On Tue, Sep 1, 2020 at 8:20 AM Christopher Barker <pythonchb@gmail.com> wrote:
Thanks -- good to get this written down!

Question: it strikes me that the use case of [] for type hints is logically quite different than for indexing. So do they need to use the same syntax / dunder?

I think that type hints are used in specific places, and thus the interpreter could know if a given [] was a type hint or an indexing operation, and thus could dispatch it differently.

Would that be desirable? I'm not sure -- but as type hints' use of [] is logically quite different, it might make sense to have it use different rules.

There is precedent -- after all, () used to create a tuple follows different rules than () used to call a function.

If it's not technically possible to make the distinction, then it's a non-issue, but if it is, it may be worth considering.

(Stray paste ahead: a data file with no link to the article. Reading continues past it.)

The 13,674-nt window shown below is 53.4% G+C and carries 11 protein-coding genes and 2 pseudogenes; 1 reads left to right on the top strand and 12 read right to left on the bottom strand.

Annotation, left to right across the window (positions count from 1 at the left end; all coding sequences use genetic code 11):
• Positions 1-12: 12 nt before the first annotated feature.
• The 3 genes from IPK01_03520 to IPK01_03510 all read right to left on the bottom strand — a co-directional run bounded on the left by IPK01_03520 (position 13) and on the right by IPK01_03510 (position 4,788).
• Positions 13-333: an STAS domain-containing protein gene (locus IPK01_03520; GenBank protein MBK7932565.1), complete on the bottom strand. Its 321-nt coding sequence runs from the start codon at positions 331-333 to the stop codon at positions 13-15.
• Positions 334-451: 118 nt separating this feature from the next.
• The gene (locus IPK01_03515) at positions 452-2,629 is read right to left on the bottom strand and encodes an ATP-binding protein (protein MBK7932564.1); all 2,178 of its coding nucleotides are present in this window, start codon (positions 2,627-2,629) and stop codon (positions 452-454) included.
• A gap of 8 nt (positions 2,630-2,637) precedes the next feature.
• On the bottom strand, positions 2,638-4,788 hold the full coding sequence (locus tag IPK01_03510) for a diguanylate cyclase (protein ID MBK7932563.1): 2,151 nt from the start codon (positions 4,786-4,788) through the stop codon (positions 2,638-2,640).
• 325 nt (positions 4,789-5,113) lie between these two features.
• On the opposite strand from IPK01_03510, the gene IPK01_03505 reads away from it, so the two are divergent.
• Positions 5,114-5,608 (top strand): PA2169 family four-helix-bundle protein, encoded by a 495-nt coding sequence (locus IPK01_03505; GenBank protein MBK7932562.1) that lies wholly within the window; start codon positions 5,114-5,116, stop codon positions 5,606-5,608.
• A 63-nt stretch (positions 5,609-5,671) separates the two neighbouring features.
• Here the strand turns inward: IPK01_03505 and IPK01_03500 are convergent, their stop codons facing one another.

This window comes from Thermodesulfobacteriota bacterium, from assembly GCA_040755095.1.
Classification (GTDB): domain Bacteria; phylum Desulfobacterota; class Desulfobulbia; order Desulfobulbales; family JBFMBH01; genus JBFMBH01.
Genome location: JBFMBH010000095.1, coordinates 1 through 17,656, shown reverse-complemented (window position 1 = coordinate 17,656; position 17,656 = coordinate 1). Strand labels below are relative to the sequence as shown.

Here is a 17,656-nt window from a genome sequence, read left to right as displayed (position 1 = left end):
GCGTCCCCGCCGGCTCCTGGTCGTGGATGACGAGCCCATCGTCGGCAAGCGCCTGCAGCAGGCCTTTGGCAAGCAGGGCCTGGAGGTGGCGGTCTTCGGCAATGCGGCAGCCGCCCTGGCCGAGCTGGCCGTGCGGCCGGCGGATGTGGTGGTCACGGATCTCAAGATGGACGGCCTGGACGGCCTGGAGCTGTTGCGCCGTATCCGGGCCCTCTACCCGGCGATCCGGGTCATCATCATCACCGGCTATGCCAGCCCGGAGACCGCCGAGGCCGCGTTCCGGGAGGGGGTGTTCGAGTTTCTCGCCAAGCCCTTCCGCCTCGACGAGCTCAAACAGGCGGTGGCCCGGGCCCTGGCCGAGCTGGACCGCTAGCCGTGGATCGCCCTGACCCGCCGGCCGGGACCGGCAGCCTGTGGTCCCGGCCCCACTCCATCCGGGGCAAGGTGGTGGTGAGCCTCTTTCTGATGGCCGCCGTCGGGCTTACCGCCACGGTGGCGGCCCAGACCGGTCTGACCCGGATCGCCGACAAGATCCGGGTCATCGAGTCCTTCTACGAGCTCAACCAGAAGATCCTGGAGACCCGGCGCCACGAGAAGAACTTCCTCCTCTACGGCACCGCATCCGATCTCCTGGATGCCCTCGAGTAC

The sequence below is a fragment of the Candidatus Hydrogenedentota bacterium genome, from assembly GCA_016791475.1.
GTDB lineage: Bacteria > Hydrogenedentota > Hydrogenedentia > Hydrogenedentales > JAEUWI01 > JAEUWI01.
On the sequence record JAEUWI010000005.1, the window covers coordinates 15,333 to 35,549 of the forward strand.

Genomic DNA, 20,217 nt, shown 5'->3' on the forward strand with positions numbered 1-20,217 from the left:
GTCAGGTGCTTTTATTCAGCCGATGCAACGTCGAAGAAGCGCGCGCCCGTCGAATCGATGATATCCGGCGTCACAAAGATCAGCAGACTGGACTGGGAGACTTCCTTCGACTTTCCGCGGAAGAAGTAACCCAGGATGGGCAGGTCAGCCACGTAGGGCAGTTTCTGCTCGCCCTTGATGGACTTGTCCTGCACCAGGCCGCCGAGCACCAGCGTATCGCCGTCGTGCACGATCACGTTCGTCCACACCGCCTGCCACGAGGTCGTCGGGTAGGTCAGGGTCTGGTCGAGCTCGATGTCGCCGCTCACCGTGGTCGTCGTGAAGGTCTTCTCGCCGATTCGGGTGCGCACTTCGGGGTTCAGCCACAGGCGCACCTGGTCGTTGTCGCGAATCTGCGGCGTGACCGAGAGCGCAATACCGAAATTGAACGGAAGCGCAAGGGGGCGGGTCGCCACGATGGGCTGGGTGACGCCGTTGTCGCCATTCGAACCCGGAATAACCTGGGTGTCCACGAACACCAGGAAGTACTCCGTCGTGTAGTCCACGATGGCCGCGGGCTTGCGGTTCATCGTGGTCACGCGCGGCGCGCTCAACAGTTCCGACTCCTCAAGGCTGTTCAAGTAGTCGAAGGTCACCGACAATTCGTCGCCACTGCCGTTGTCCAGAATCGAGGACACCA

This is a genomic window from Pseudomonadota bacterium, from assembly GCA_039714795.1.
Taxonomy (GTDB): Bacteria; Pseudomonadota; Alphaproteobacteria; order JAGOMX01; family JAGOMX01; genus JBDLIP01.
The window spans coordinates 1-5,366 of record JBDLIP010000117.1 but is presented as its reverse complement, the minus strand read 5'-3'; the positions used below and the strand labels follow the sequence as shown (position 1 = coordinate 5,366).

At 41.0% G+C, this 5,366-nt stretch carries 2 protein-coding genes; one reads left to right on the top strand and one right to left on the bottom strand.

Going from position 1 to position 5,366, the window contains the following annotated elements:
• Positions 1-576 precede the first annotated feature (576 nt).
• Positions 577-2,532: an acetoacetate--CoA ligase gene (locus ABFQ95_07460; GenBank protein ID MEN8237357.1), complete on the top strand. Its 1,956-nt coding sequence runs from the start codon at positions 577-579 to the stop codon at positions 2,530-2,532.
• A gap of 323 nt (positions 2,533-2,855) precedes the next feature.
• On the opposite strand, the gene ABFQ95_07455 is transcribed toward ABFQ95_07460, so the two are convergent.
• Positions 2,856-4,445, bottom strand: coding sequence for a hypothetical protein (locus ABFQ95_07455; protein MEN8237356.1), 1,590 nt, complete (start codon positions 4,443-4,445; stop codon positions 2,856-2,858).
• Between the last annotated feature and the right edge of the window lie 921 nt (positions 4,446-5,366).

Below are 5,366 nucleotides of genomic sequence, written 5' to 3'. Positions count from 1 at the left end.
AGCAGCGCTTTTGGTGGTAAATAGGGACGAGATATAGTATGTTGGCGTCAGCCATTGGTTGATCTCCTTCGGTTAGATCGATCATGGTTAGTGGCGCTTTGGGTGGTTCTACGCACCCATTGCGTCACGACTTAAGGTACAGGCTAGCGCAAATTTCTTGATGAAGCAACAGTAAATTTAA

Type hints are indeed dispatched differently, but this is done based on information that is only available at runtime. Since PEP 560, for `x[y]`, if no `__getitem__` method is found, and `x` is a type (class) object, and `x` has a class method `__class_getitem__`, that method is called. Extending this with keyword args is straightforward. Modifying the compiler to generate different bytecode for this case is essentially impossible.

See https://github.com/python/cpython/blob/6844b56176c41f0a0e25fcd4fef5463bcdbc7d7c/Objects/abstract.c#L181-L198 for the code (it's part of PyObject_GetItem).
--Guido van Rossum (python.org/~guido)